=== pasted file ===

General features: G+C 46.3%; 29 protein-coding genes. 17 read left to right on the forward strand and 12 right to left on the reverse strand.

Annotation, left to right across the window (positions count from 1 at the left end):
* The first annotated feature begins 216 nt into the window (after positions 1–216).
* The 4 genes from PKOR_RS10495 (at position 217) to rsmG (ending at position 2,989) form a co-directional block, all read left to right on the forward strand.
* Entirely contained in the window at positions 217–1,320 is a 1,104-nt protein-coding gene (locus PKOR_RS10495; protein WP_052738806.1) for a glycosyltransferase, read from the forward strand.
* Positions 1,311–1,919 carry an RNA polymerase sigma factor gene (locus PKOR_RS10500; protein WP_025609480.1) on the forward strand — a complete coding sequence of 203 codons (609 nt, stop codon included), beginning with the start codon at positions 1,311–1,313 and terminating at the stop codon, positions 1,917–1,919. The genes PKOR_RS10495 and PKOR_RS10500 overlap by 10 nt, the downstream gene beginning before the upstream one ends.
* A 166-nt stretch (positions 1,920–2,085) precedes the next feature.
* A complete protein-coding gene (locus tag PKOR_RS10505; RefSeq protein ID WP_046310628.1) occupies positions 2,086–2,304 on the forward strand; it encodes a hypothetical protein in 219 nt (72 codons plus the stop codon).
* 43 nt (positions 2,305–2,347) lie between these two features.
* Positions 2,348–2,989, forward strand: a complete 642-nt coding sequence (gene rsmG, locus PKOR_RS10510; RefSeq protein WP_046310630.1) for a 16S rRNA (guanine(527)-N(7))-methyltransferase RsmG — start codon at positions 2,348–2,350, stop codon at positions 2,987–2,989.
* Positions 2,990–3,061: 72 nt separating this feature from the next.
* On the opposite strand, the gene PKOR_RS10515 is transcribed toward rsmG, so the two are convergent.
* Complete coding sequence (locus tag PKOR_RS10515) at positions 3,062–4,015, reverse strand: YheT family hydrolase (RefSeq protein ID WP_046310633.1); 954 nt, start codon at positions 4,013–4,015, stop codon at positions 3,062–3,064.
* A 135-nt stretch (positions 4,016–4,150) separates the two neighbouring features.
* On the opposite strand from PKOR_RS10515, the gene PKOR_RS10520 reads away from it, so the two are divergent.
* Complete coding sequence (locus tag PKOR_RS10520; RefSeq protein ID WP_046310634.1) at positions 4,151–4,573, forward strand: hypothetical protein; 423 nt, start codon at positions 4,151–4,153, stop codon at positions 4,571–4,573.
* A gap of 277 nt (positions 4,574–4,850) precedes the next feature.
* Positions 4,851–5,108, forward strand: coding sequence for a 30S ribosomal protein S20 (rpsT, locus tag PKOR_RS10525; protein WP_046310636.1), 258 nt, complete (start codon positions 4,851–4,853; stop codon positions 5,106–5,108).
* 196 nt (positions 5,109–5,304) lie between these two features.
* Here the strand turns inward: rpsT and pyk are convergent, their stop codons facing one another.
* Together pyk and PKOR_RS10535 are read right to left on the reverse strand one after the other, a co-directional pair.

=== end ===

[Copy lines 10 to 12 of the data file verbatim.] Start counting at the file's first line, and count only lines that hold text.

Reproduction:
* Positions 2,348–2,989, forward strand: a complete 642-nt coding sequence (gene rsmG, locus PKOR_RS10510; RefSeq protein WP_046310630.1) for a 16S rRNA (guanine(527)-N(7))-methyltransferase RsmG — start codon at positions 2,348–2,350, stop codon at positions 2,987–2,989.
* Positions 2,990–3,061: 72 nt separating this feature from the next.
* On the opposite strand, the gene PKOR_RS10515 is transcribed toward rsmG, so the two are convergent.